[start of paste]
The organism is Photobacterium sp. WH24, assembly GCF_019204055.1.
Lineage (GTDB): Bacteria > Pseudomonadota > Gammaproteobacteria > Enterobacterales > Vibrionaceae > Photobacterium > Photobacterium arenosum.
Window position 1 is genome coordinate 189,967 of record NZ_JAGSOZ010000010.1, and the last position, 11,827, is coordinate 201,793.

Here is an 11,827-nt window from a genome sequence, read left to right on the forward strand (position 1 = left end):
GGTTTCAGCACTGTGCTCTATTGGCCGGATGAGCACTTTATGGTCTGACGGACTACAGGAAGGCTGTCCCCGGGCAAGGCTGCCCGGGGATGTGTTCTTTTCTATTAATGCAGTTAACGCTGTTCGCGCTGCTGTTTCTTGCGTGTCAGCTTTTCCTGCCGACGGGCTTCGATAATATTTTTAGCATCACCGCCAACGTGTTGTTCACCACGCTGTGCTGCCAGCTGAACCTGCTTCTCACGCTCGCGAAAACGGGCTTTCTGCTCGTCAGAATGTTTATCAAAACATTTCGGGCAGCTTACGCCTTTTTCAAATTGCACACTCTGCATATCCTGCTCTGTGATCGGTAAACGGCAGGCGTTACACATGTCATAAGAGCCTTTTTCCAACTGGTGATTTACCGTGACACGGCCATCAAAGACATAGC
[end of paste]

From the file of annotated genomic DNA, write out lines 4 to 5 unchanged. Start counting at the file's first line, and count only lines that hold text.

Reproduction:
Here is an 11,827-nt window from a genome sequence, read left to right on the forward strand (position 1 = left end):
GGTTTCAGCACTGTGCTCTATTGGCCGGATGAGCACTTTATGGTCTGACGGACTACAGGAAGGCTGTCCCCGGGCAAGGCTGCCCGGGGATGTGTTCTTTTCTATTAATGCAGTTAACGCTGTTCGCGCTGCTGTTTCTTGCGTGTCAGCTTTTCCTGCCGACGGGCTTCGATAATATTTTTAGCATCACCGCCAACGTGTTGTTCACCACGCTGTGCTGCCAGCTGAACCTGCTTCTCACGCTCGCGAAAACGGGCTTTCTGCTCGTCAGAATGTTTATCAAAACATTTCGGGCAGCTTACGCCTTTTTCAAATTGCACACTCTGCATATCCTGCTCTGTGATCGGTAAACGGCAGGCGTTACACATGTCATAAGAGCCTTTTTCCAACTGGTGATTTACCGTGACACGGCCATCAAAGACATAGC